Mission San Luis de Apalachee
The Mission San Luis de Apalachee was first built by the Spanish in 1633, housing both Franciscan friars and Spanish soldiers in addition to the Apalachees until its abandonment in 1704 due to invading forces. Over 1,400 Native Apalachees and Spanish lived here during that time, the natives being organized to grow crops to support the fort at St. Augustine and also be converted to Christianity. The Mission buildings were reconstructed in the 1990s just askew of the archaeological foundations and provide a tantalizing glimpse of life here in the 1770s. The recreation of the Mission was excellent and felt very natural.
What brings this Mission to life however are the volunteers who portray actual historical figures. Though this living model can sometimes feel stilted in other historical reconstructions, the volunteers here were extremely – and I do mean extremely – knowledgeable and able to provide a great deal of information. I believe I was lucky to visit on a day in which I only saw one other visitor because it gave me an opportunity to spend multiple hours with these individuals, who were happy to talk to me about details of mission life that I would have otherwise not known.
Two of my favorite volunteers were brothers Daniel and Thomas who were working at the blacksmith shop. Because they seemed so young (or I’m just getting old) I admit I was initially surprised that they were working unsupervised with flames flying but they very obviously knew their craft and their poise was far beyond their years. I was given a demonstration on to create a nail and was allowed to keep the final product, which is now my good luck charm in my car. They were able to answer any question I threw at them, both technical and historical, though sadly as I write this a month later I’ve forgotten some of the technical terms. But I was so impressed. Thanks, guys!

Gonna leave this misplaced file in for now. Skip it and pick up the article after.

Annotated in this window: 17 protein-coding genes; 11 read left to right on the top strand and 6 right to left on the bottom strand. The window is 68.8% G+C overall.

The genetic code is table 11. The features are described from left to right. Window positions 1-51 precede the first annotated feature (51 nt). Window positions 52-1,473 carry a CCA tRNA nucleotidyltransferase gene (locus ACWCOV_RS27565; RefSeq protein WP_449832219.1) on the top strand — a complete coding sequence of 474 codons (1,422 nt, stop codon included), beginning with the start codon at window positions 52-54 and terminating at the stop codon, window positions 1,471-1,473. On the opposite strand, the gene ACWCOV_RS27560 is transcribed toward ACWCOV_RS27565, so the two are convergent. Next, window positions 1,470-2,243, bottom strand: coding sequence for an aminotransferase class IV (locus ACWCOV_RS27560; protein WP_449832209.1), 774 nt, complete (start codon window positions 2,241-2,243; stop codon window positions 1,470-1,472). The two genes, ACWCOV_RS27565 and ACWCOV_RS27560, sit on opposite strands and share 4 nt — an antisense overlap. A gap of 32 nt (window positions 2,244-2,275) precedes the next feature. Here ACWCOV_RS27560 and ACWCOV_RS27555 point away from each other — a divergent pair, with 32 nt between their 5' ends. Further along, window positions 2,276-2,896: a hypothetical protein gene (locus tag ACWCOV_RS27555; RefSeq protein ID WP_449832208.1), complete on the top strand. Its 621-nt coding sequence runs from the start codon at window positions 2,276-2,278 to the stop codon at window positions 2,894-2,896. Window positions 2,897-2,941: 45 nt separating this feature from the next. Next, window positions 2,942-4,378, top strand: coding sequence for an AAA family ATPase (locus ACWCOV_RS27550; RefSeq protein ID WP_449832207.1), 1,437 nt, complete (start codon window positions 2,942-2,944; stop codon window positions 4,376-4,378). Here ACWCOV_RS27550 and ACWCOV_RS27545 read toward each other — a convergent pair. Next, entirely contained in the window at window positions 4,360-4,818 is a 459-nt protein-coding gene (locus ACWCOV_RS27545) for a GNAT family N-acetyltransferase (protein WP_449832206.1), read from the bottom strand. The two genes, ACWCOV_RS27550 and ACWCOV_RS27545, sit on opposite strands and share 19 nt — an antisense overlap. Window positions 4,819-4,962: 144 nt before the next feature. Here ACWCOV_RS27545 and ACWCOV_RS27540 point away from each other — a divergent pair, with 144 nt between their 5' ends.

My other favorite volunteer was portraying an Apalachee woman at the Council House. Though she and I spoke for at least an hour and a half, I completely neglected to get her name or take a picture. This young woman had immense knowledge of the Apalachee Tribe, not just historical, but relating to their struggles for recognition today and their present-day use of the reconstructed Council House. Our conversation drifted naturally into Native American politics and I was overwhelmed with the amount of knowledge and insights she had into current and past situations. It was one of the most enlightening conversations I’ve had in a long time.
In summary, the Mission San Luis de Apalachee was a wonderful stop on my journey, but what made it excellent was the knowledge of the volunteers. I would highly recommend going and talking with the amazing people who dedicate their time to making the mission come alive.